WASHBURN When McLean County Auditor Les Korgel has a spare moment these days, he spends it transporting office records into a new building that soon will become the county's new headquarters.
After 1-1/2 years of construction, the new McLean County Courthouse is expected to fully open for business next Wednesday. Korgel said there may be a couple of hours of down time for operations to make the transition, but employees are prepared to make the shift as seamlessly as possible.
The first floor of the building opened last September to house First District Health Unit, McLean County Social Services and the North Dakota State University Extension Service. Now the remainder of county offices, including court system, will be making the move.
The new McLean County Courthouse is in partial use and could be fully open before the end of the month. Work is ongoing in front of the courthouse on a parking lot.
An open house for the public will be held in December. The county commission will be setting a date later.
Voters had approved borrowing from the Coal Severance Trust Fund to pay for the construction, now estimated at $3.6 million to $3.8 million once landscaping is completed. The county will repay the loan with income from its share of the state's coal severance tax. Although that takes revenue from general operations, Korgel said, the oil and gas taxes that the county has started to collect are making up for the decrease.
Located behind the existing courthouse, the new courthouse neighbors a law enforcement center built four years ago. Capital City Construction of Bismarck built both structures using a complementary design that ties the look of the two buildings together.
The rich wood tones of the courtroom and modern design of the office spaces add to the building's aesthetics. The new building features ground-to-roof glass windows on a portion of the front, providing light and winter warmth. Shades can be drawn in the summer to keep out the heat.
The wall of windows on each floor overlooks a parking lot that is under construction as well as provides a view of the valley below. From the top floor on clear days, visitors can see the Missouri River, Korgel said.
Each floor also has its own conference room. The ground-floor conference room will be used for commission meetings. Offices on the ground floor include auditor/treasurer, veteran's service office, assessor, land use administrator/tax director, technology director and recorder.
The second floor will serve the highway department, clerk of court, parole and probation, state's attorney and courtroom.
By better utilizing space, the new courthouse is able to replace 42,000 square feet of cramped space with 25,000 square feet of spaciousness. Public health nurse Sandy Birst, who has worked in the building since the end of September, is grateful for the amenities that come with more space.
"The privacy is what's so much nicer," she said.
In the old courthouse, the health unit office was a single room, plus a vault used for meeting with clients.
"Because the floor sagged, you couldn't get the vault door closed," Birst said. Hanging a cloth was the only way to get even a minimum of privacy.
The public health office in the new building includes two exam rooms as well as Birst's private office. What she appreciates as much as anything, though, is the plumbing in the exam rooms, which means staff no longer need to walk down the hall to find hand-washing facilities.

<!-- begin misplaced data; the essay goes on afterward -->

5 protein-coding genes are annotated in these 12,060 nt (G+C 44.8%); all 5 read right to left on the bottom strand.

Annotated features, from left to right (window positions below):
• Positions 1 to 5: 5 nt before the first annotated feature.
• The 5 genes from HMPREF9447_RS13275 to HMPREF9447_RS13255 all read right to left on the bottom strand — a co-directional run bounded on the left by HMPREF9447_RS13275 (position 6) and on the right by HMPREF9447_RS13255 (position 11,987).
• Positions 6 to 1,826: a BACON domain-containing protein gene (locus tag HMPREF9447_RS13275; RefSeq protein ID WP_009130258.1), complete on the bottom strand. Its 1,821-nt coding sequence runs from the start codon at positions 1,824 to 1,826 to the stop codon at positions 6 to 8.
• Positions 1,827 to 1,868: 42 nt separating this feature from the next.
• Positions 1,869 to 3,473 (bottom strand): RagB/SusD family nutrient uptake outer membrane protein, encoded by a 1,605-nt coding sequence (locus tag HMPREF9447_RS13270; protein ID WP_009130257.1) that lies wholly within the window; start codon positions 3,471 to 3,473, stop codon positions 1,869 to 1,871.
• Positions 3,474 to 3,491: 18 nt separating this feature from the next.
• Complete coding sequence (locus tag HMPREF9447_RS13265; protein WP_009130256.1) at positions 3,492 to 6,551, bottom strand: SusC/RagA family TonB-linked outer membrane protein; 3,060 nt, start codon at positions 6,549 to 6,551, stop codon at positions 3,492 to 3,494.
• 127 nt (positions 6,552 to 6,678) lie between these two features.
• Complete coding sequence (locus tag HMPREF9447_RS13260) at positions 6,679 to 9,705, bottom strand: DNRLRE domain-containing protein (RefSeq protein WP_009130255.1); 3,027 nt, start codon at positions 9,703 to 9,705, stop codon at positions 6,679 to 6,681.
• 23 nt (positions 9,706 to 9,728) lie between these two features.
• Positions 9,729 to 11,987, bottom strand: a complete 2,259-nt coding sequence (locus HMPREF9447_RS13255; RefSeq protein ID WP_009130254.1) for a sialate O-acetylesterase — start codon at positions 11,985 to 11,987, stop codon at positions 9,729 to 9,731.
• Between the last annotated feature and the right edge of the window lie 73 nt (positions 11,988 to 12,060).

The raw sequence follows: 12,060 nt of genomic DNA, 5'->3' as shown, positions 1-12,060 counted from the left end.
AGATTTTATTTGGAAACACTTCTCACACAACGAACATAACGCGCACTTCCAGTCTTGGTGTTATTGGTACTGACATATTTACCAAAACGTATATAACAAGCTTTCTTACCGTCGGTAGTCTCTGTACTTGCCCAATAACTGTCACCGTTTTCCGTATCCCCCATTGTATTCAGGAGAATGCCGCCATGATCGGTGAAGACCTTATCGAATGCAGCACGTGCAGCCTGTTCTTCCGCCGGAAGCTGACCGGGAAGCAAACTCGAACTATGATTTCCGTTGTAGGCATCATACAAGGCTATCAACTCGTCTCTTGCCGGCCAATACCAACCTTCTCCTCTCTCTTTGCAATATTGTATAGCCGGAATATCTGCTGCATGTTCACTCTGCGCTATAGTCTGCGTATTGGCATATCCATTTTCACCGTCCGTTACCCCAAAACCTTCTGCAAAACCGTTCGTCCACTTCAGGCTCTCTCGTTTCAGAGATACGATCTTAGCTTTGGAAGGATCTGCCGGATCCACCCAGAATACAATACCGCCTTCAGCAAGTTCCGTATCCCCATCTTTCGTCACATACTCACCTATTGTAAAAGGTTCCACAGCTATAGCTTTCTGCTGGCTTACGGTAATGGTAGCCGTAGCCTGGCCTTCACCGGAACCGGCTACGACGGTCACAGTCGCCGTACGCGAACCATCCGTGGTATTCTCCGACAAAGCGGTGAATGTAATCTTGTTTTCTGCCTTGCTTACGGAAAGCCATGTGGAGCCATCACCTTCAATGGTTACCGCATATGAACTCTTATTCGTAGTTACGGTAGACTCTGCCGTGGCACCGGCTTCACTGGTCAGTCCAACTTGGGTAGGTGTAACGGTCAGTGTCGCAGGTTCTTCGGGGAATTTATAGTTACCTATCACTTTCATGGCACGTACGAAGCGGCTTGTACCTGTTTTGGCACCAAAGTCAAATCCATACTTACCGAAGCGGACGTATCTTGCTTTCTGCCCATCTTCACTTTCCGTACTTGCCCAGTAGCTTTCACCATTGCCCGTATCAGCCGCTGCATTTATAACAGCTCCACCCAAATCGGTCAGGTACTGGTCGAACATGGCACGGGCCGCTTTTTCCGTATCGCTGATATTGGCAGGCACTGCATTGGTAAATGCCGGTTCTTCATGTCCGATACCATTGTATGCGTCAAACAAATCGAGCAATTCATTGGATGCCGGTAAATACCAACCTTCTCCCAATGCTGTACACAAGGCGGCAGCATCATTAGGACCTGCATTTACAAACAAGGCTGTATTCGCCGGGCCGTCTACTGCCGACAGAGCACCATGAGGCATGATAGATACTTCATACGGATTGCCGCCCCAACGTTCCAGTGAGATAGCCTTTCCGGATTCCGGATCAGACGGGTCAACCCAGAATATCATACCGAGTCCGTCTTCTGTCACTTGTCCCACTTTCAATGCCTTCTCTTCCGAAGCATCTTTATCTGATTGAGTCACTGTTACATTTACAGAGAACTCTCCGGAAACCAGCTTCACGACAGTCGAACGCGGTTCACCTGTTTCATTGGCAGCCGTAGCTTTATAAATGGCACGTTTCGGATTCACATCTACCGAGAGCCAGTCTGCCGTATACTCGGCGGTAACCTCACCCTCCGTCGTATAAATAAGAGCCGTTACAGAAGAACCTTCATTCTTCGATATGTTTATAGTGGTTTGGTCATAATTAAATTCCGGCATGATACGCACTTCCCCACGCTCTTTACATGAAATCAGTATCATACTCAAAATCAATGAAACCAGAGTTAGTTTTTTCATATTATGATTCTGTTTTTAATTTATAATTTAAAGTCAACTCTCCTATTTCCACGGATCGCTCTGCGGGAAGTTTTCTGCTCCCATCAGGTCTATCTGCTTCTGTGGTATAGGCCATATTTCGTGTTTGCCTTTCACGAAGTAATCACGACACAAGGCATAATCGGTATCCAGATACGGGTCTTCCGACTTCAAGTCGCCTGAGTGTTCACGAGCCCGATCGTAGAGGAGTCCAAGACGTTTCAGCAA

The new building accommodates communications systems and electrical needs in ways that the old courthouse couldn't. Korgel remembers electrical contractors having to deal with nearly foot-thick walls and electrical boxes that needed to be rewired to handle more load.
Few fixtures from the old courthouse are useful in the new courthouse, but some history will be preserved. Benches from the old courthouse will be used in lobby areas throughout the building and in the new courtroom. The courtroom includes tables from the old jury room. Some of the shelving and file cabinets also will transfer to the new building.
The building's smaller size and the ground-heat pump system will contribute to a lower energy bill, Korgel said.
"We are expecting to save anywhere from $15,000 to $20,000 a year in utility costs," he said.
Since 2010, the county has been using only the courthouse annex, built in the 1960s. The health unit, Extension Service and social services were scattered to other locations around Washburn after the closure of the original portion of the courthouse, built in 1907 and expanded in 1917.
The older portion was closed due to structural issues and to a fungal illness associated with droppings from a bat colony that infested the building. Two employees had become ill.
A group that wants to see the old courthouse restored obtained a court injunction to stop the county from demolishing the building. If a judge eventually allows demolition to proceed, the county will seek bids in late December or January, Korgel said. Asbestos removal has already started.
If the ruling goes the other way, the county likely will keep the building secured to try to avoid liability but would not invest the $4 million necessary to remediate its problems, he said. The county would not sell or give away the building without strong assurance that liability issues will be addressed, he said.
Complicating matters, though, is the county's need for parking. The county commission wants to remove the old courthouse to create a larger parking lot. Korgel said the lot now under construction next to the new courthouse will be too small for all employee vehicles and the city doesn't want vehicles parked on its streets.
The county plans to remove the portion of the 1960s annex, originally built as a civil defense shelter. The remainder will be used as cold storage and a garage.